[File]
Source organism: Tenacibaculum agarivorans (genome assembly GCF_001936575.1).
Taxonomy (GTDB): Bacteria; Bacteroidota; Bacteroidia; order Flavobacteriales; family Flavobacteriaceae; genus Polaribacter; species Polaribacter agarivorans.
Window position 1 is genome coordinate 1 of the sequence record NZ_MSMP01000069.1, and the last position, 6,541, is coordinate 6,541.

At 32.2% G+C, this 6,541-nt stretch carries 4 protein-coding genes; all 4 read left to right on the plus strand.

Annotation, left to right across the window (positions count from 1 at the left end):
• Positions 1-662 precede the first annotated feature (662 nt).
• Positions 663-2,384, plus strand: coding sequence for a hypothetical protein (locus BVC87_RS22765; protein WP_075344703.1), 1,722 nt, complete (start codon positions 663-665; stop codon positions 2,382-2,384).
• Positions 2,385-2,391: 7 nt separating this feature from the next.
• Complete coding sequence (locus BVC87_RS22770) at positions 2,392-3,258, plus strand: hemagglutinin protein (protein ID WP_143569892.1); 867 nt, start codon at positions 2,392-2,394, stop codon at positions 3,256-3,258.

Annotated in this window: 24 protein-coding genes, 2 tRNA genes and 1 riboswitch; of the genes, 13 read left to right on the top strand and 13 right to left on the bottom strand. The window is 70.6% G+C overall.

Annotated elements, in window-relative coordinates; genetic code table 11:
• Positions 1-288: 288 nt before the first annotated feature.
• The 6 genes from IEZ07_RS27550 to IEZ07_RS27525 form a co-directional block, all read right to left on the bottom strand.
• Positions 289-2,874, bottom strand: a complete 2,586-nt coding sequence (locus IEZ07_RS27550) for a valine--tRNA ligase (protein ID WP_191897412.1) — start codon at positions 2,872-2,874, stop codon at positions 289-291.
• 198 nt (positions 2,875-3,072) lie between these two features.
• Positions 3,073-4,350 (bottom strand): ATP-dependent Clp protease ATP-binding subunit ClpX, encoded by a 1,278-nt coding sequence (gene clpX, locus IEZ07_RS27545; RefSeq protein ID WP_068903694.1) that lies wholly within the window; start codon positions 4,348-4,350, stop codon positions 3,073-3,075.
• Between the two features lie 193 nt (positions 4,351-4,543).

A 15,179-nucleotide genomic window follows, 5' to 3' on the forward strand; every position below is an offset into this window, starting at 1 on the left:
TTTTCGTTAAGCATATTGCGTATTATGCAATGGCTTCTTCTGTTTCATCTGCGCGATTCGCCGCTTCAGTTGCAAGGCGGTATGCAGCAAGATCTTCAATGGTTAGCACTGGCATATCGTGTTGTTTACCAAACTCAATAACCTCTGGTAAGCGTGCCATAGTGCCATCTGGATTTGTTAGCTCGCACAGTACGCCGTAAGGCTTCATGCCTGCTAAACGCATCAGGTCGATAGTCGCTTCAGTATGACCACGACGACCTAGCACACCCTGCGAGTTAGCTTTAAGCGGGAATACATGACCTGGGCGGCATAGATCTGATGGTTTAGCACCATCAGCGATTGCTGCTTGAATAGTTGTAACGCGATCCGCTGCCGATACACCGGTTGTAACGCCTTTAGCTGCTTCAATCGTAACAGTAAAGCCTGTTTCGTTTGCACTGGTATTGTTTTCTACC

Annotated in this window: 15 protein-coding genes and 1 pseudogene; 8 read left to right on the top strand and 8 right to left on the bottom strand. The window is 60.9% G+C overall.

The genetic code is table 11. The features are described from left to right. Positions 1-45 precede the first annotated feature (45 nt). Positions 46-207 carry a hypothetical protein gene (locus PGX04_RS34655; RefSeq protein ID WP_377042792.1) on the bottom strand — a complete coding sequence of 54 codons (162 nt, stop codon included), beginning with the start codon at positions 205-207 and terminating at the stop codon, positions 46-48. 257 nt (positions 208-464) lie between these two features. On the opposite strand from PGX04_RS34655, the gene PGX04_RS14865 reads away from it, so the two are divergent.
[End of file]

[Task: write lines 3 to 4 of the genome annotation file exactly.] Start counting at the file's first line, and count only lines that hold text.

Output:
Window position 1 is genome coordinate 1 of the sequence record NZ_MSMP01000069.1, and the last position, 6,541, is coordinate 6,541.

At 32.2% G+C, this 6,541-nt stretch carries 4 protein-coding genes; all 4 read left to right on the plus strand.